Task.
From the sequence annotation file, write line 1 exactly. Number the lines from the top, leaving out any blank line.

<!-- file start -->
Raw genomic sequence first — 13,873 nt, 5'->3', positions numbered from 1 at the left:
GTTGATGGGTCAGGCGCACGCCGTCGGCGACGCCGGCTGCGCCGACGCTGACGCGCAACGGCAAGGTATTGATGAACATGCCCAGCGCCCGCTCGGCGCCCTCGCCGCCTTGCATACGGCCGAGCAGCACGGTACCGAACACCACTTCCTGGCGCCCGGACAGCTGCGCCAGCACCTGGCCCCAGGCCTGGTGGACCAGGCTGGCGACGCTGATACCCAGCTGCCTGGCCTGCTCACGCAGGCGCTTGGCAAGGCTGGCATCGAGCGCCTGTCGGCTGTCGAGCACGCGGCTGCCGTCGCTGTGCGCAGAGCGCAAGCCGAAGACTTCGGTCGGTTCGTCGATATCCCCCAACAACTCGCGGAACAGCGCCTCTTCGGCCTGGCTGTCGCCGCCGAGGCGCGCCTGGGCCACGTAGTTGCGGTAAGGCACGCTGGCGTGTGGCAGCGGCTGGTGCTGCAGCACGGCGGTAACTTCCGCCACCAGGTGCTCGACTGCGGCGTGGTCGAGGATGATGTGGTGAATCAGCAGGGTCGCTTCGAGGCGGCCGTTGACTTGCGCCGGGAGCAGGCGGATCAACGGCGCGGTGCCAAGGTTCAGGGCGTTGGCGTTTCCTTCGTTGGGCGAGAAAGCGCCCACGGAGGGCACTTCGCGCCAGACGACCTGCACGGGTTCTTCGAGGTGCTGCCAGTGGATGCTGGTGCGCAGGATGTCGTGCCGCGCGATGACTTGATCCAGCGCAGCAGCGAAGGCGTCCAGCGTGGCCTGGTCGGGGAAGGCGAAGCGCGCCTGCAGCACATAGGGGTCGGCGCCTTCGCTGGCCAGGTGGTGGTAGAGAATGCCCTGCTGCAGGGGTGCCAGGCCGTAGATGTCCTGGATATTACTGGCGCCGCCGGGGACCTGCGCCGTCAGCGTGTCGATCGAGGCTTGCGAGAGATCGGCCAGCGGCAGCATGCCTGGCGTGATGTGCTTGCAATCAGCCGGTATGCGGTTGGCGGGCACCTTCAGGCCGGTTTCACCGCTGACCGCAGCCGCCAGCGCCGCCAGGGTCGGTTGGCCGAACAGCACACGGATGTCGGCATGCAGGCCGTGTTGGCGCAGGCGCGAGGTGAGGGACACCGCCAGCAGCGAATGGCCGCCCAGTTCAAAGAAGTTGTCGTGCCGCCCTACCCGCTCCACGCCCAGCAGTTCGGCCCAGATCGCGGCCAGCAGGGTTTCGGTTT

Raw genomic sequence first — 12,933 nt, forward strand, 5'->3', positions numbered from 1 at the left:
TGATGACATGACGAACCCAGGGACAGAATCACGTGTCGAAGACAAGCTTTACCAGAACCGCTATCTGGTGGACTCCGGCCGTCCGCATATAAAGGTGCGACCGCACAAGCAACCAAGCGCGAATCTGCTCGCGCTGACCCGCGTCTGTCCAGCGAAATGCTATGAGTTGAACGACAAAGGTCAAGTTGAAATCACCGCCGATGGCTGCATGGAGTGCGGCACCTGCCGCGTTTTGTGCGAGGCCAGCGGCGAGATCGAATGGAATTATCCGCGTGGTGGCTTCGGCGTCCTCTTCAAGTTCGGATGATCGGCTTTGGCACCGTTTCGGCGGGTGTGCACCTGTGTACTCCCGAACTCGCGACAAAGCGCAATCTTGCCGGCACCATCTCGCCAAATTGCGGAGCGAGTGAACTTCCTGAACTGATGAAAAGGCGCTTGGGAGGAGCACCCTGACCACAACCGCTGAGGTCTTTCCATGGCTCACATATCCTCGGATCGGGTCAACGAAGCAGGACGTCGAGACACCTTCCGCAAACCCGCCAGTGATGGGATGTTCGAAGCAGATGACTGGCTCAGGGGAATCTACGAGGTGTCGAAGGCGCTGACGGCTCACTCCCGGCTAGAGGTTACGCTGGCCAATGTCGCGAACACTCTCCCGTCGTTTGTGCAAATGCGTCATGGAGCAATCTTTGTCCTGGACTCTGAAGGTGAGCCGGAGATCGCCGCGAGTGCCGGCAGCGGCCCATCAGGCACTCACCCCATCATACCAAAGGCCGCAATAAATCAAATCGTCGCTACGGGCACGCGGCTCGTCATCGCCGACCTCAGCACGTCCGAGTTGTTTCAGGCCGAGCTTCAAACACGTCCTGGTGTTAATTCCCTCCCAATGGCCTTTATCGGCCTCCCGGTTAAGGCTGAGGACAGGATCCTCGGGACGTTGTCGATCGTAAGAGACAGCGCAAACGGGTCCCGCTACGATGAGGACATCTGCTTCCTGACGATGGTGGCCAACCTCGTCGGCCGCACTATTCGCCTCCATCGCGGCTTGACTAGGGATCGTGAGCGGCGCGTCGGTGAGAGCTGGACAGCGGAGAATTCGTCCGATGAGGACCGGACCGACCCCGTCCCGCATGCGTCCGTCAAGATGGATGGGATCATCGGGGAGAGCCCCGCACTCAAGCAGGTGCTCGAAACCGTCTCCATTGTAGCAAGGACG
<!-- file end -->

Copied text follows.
Raw genomic sequence first — 13,873 nt, 5'->3', positions numbered from 1 at the left: